La La Lost. Happily ever sad. So lives Arrica Rose and her band The …’s (The Dot Dot Dots). This Los Angeles based quartet brings you their 2nd full-length release…and if album titles are illuminating, well then the band has made their most honest album to date.
Frank Sinatra’s New York, New York 45 was the first record Arrica Rose ever owned, or rather stole from her parents – she was 4. As a child she read a lot, mostly mysteries and stories about dead people who lived tragic lives. She liked to write and kept several journals most of which remain half-empty. Occasionally she still draws upon these journals for lyrical inspiration. Arrica got her first guitar, a Gibson Sonex 180, for her 15th birthday and learned the instrument by playing in the band UXBY, an all girl trio that never recorded a single note but opened for the likes of Commander Venus (Conor O’berst of Bright Eyes), Hoobastank and Jimmy Eat World at small local L.A. venues.
After high school, Arrica Rose took a bit of a hiatus from music and went to USC film school because she loved photography and studying music didn’t cross her mind at the time…although recording it on her bedroom floor did: hence the release of her first EP (self-titled, self-produced and self-packaged) and The Tone Bank EP (recorded in her walk-in-closet and commercially packaged).
The reviewers were kind saying Arrica’s music was “medicine for the soul” (Underground Beat) and that “she possesses the peculiar and particular something that great artists possess.” (Guitar Noise). At this point Arrica was taking less film-production courses and more sound design classes (where she learned the art of engineering). Eventually she decided to trade in her dreams of directing a film and instead found her way into the studio where she produced and engineered her first full-band EP, Auto-pilot.
Arrica Rose has been garnering a wealth of glowing reviews since the release of Auto-pilot. It was this recording that solidified the presence of her band The Dot Dot Dots and led her to co-producer Larry Crane (Elliott Smith, The Decemberists, Sleater-Kinney). Once again the reviewers were receptive claiming that People Like Us is a “12-song effort with poetry disguised as lyrics” (Daily Sun) and that the band ought to be “launched into stardom, something for which [they] seem destined” (Performer). For her Follow-up EP Arrica Rose commissioned bass player Jason A. Mezilis to co-produce Last Night on Earth which quickly created its own buzz, including charting on college/indie radio across the country.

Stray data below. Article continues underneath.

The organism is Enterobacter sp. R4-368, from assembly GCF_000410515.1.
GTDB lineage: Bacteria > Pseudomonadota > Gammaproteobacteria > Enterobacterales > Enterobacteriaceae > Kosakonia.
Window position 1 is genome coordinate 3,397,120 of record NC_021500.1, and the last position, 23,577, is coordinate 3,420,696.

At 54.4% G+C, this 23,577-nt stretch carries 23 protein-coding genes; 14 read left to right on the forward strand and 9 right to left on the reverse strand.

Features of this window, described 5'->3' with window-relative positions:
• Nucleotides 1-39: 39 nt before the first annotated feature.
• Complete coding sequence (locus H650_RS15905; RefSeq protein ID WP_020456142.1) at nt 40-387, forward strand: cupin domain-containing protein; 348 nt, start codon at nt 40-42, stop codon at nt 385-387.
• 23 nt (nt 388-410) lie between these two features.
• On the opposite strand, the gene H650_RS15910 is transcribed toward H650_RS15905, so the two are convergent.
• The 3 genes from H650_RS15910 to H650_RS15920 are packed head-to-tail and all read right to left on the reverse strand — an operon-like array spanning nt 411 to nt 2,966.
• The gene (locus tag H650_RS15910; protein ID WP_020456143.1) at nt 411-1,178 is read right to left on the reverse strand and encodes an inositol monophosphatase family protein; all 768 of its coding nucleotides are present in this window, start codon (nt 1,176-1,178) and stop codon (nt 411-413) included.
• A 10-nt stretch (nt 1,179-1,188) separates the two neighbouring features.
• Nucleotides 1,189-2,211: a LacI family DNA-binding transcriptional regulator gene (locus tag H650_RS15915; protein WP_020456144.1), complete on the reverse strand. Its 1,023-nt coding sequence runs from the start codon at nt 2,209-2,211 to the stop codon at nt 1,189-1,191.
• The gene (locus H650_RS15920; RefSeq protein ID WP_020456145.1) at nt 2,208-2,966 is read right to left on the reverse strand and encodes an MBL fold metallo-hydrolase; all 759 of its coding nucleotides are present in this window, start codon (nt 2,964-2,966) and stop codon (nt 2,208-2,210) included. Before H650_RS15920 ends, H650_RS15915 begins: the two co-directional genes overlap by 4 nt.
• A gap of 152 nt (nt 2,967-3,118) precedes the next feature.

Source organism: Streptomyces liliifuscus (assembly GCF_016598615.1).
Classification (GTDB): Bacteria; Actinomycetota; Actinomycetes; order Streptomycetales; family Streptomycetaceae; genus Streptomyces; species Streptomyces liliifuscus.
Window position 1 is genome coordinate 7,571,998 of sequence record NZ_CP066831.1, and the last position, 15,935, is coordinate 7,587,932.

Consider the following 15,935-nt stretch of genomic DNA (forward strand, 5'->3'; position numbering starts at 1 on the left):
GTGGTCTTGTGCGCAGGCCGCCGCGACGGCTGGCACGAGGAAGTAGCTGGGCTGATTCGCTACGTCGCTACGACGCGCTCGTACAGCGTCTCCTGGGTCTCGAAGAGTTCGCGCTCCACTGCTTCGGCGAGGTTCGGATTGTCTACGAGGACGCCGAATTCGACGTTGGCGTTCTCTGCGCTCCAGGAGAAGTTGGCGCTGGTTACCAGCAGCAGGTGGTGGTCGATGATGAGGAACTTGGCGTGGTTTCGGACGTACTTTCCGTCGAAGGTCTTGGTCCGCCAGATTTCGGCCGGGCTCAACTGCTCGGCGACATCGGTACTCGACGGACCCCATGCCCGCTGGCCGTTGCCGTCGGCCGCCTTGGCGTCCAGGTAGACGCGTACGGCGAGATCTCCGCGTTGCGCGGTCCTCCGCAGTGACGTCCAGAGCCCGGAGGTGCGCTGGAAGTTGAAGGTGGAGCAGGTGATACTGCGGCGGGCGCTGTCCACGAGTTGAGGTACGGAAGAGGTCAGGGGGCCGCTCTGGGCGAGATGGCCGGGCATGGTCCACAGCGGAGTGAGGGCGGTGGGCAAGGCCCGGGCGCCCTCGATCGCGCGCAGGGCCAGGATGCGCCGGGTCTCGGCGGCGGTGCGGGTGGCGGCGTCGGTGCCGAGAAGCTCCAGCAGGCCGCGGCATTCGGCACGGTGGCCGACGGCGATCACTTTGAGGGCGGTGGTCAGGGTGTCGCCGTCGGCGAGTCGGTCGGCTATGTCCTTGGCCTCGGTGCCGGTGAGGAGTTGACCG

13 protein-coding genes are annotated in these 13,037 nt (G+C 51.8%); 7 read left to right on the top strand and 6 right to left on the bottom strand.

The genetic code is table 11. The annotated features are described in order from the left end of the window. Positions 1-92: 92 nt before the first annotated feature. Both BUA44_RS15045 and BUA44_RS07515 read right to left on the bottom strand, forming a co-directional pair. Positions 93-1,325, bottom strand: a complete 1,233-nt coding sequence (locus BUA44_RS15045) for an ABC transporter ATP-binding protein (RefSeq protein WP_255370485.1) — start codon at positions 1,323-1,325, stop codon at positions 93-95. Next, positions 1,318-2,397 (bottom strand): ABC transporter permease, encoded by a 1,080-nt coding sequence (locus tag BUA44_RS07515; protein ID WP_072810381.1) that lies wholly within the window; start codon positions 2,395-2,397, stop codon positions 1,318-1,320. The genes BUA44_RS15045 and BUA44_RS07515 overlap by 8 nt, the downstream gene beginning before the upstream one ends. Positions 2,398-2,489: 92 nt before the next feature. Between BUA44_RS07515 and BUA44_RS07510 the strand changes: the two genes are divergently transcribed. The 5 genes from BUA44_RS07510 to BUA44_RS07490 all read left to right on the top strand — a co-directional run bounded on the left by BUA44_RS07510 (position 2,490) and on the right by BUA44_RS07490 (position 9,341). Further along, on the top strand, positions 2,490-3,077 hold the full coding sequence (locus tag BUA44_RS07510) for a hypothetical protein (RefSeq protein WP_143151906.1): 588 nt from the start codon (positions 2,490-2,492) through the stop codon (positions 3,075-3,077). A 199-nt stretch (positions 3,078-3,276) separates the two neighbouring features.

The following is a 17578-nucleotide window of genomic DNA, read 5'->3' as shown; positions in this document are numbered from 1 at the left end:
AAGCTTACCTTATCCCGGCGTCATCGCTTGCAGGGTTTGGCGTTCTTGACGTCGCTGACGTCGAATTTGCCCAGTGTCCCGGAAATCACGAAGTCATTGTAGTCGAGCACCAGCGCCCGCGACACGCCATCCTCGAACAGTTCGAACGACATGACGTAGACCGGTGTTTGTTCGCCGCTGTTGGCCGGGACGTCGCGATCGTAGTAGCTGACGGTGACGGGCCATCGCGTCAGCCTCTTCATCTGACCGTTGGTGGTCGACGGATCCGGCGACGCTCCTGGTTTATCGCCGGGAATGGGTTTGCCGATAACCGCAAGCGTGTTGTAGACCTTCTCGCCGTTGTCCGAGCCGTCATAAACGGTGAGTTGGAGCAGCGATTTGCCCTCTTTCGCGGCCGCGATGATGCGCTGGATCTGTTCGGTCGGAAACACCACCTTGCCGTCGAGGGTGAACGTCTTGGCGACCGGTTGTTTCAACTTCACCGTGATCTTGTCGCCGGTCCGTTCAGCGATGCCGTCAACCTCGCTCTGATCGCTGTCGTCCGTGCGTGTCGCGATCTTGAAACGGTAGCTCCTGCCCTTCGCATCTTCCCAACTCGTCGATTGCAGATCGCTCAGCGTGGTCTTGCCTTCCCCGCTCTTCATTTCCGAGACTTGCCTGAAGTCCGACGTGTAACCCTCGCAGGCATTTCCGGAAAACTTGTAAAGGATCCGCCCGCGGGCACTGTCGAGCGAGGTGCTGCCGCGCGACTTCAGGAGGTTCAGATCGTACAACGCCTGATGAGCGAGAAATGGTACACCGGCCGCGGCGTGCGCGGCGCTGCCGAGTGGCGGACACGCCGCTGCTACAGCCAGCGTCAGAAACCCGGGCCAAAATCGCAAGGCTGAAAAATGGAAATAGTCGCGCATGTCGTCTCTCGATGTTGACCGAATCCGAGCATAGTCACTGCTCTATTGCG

Aside from her own band project Arrica Rose is also involved in a few other musical endeavors, one being a collaboration with singer/songwriter Charlotte Martin and another being ‘Henri and June’ a side project with singer/songwriter Martha Berner. Arrica is also the co-founder of I HEART: the indie-rock outreach a non-profit organization that raises money for local charities via artistic endeavors.
On April 14th, Rose’s highly anticipated 2nd full length record La-La Lost, produced by Dan Garcia w/Arrica Rose (David Crosby, Rod Stewart, Christina Aguilera), will be released exclusively on iTunes. La La Lost is Arrica’s most personal album to date. The songs began as demos recorded at home and when it came to recording the album the intended goal was to maintain the intimacy of the demo within the production of each song. Citing influences ranging as far and wide as Tom Waits, Billie Holiday, David Bowie and Bob Dylan, this brand new release is a collection of songs and experiences that weaves together moments almost lost but not forgotten. With one foot planted in singer/songwriter land, another in indie folk-rock and maybe an intermittent hand in pop, Arrica Rose & the …’s music makes sense for those of us who don’t.